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This year's starters are all black; in fact there are only three white players on the team. State could easily be mistaken for cross-town Florida A&M. But this does not bother the Southern-born Durham at all. "We're not interested in their color," he says. "We want winners and when we win everybody will be happy."
From all indications, the city of Tallahassee is in for a taste of winning, however distasteful that may appear to people whose only appetite has been for football victories. The Seminoles return four of five starters from last year's 17-9 varsity. State should be a lot better.
Lawrence McCray, a 6'11" sophomore who averaged 18.6 points and 22.2 rebounds on the freshman team, replaces FSU's one loss, 6'4" Vernell Ellzy, at low post. McCray broke Cowens' freshman rebounding record with 510 and is as good a defensive player as there is in college ball. Wingman Ron King is back. Last year he made over 50% of his shots and had a team-leading 22.7 average. At the high post is aggressive Reggie Royals, who averaged 15 rebounds each game, 13th in the nation. Rowland Garrett, the best jumper on the squad, mans the other wing. Although averaging only 12.5 points on a team that scored 91.5 (seventh in the nation), Garrett should have a strong final year. The only position that has not been settled is at the point, where tiny 5'7" Otto Petty has the edge. He was one of three good sophomores last season and set a school record with 227 assists. But he is being pushed mightily by a new sophomore, Otis Cole, who is just as aggressive as Petty, seven inches taller and a better defensive player. On offense, Cole is a slick ball handler who can also be used at the wing. Senior Ron Harris, last year's sixth man and a sometime starter the year before, and Greg Samuel, a transfer, will see plenty of action.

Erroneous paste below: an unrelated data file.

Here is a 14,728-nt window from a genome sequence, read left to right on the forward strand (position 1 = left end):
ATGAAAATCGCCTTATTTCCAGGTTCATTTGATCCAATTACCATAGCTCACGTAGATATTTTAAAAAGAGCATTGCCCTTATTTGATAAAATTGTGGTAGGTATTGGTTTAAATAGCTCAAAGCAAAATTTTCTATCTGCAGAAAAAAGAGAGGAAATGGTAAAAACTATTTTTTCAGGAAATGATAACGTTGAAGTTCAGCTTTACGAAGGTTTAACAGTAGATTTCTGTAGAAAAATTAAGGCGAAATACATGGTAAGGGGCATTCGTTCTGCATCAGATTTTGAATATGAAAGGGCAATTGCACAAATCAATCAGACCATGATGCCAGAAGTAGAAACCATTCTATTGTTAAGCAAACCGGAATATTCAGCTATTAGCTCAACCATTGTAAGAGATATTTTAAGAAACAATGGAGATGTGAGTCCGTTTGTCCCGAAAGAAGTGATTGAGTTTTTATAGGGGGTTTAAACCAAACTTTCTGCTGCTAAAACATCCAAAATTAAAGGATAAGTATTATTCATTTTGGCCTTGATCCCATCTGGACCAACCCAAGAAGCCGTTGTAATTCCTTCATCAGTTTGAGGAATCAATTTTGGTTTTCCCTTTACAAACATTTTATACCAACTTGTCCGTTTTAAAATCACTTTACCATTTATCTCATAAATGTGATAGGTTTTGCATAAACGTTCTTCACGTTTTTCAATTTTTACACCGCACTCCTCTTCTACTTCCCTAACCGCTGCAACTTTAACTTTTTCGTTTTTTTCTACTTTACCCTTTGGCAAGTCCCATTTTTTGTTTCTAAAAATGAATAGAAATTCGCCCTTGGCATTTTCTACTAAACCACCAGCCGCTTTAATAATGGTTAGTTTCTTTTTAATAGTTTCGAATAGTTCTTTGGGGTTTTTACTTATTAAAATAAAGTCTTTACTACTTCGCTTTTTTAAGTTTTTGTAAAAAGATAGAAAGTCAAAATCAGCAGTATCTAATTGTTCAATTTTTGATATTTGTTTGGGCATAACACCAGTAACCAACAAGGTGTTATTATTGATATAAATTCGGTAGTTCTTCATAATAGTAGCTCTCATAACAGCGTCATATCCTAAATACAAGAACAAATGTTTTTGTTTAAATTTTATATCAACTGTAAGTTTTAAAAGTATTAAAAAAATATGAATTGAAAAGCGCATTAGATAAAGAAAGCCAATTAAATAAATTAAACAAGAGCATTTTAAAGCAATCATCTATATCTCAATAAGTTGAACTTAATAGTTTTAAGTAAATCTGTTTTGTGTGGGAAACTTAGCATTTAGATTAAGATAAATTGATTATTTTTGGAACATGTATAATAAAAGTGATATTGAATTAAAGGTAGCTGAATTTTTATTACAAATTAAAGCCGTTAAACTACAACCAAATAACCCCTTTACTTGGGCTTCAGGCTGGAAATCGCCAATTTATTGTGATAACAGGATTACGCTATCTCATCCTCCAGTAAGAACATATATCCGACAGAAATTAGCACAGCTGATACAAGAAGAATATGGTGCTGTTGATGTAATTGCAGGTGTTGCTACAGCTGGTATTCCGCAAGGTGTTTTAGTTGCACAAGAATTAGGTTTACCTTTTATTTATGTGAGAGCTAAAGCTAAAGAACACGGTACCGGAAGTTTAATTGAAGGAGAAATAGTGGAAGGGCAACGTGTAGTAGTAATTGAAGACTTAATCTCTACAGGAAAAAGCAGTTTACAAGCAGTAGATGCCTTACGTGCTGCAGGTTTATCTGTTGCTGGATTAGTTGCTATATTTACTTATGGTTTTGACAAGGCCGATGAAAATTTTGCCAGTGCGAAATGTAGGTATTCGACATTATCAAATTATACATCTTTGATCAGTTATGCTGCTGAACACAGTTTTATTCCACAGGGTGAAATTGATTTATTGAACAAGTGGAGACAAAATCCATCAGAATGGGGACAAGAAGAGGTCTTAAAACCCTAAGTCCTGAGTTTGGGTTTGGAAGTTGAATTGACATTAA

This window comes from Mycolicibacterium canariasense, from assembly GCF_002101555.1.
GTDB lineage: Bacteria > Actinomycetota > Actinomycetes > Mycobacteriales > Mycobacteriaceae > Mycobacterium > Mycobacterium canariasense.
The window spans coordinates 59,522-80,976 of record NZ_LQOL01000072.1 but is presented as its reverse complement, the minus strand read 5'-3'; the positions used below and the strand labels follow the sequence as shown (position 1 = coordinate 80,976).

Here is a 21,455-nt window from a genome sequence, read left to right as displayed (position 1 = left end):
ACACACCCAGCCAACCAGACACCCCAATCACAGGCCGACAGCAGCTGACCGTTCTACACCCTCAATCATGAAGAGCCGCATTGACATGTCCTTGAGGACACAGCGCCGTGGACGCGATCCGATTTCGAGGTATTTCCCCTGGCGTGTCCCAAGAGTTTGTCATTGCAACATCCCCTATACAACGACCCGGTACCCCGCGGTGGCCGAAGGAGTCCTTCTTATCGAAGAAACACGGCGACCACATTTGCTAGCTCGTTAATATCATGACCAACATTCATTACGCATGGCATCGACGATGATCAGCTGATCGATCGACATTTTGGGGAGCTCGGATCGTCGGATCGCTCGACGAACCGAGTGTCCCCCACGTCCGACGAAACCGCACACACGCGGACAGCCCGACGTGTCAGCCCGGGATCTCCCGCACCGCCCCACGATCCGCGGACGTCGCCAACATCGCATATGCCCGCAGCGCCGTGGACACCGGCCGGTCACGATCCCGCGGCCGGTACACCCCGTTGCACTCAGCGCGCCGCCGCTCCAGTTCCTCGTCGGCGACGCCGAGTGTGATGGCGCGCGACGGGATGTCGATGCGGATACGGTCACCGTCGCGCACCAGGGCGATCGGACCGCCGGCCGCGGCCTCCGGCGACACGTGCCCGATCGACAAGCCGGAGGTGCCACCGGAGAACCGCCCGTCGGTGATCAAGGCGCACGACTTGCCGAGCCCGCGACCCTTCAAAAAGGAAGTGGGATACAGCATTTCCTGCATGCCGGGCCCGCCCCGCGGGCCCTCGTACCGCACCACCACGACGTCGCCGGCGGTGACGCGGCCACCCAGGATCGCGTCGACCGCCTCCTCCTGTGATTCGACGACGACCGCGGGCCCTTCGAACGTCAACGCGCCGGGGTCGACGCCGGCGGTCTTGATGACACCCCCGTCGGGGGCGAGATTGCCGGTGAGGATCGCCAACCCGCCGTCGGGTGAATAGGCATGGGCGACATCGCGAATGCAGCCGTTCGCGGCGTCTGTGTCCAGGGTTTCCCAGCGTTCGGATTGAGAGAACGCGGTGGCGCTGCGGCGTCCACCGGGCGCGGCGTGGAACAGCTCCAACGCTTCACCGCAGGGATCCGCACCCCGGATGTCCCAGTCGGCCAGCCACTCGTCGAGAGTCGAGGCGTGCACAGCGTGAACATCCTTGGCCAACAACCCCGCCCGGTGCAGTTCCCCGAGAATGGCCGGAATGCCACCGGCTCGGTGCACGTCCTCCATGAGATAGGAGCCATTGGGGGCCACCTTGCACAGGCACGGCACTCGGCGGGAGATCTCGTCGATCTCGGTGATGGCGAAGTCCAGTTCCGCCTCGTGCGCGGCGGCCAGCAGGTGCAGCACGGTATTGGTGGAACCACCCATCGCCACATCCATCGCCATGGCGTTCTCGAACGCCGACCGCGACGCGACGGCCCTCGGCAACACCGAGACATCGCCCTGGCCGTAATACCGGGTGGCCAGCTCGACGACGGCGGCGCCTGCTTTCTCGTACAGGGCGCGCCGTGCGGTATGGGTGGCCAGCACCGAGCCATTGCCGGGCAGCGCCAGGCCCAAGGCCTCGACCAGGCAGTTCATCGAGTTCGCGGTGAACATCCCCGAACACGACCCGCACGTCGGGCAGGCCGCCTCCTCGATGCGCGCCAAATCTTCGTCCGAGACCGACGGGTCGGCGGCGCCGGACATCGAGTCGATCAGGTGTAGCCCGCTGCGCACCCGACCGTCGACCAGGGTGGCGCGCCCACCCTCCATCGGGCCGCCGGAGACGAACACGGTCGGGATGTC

"All I want to do is to get the players to perform up to their capabilities," says Durham. "The wins will take care of themselves." Perhaps, but the wins Durham speaks of will not take care of themselves if the team again gives up 80.2 points a game. State has a new lease on life because after three years it is off NCAA probation for recruiting infractions and is eligible for postseason tournament play. It could be a soulful year.
Now, as Coach Frank McGuire has it, South Carolina is ' "beginning a new era." Gone are Roche and the ACC—South Carolina will play as an independent—but not even McGuire knows for sure whether the new era will be entirely beneficial to his team. Sure, at last he is free of the tournament and the ACC, but now he picks up the problems of the independents, such as scheduling and longer trips into alien country. Clemson was the only ACC team willing to play South Carolina, for instance, so McGuire had to use all his charm and contacts to line up a representative slate of opponents. On second thought, representative might not be the precise word. The Gamecocks have scheduled themselves into the likes of Marquette, St. Bonaventure, Houston and Notre Dame and they will be seen in San Francisco, Philadelphia, Chicago, the Astrodome and, of course, New York. That's representative of something, all right. Like hara-kiri.
"We're playing much tougher teams that we were in the ACC," says McGuire, unable to resist winging a barb into his former colleagues. Happily, SC will be playing them with the help of two strong Long Islanders, 6'10" senior Tom Riker and 6'3" junior Kevin Joyce. Now that he is wearing contact lenses, Riker figures to improve his 14-point scoring average. Joyce, who will inherit much of Roche's leadership responsibilities, is noteworthy for his prodigious jumping and from-the-hip shooting. Helping Riker under the board will be 7-foot junior Danny Traylor, who should be more than adequate at center once he gains experience. If Traylor develops as rapidly as expected, the new day at South Carolina ought to be a winning one—perhaps a superlative one. This year's team will run more without Roche and have more offensive movement. Nobody seems "heartbroken," as Riker puts it, about being out of the ACC. "In fact, I'm sort of happy we're out," he says. "Now we can go and see what the country looks like." If all goes well, it should look like about 23-3, wins and losses, that is. And no Russian roulette.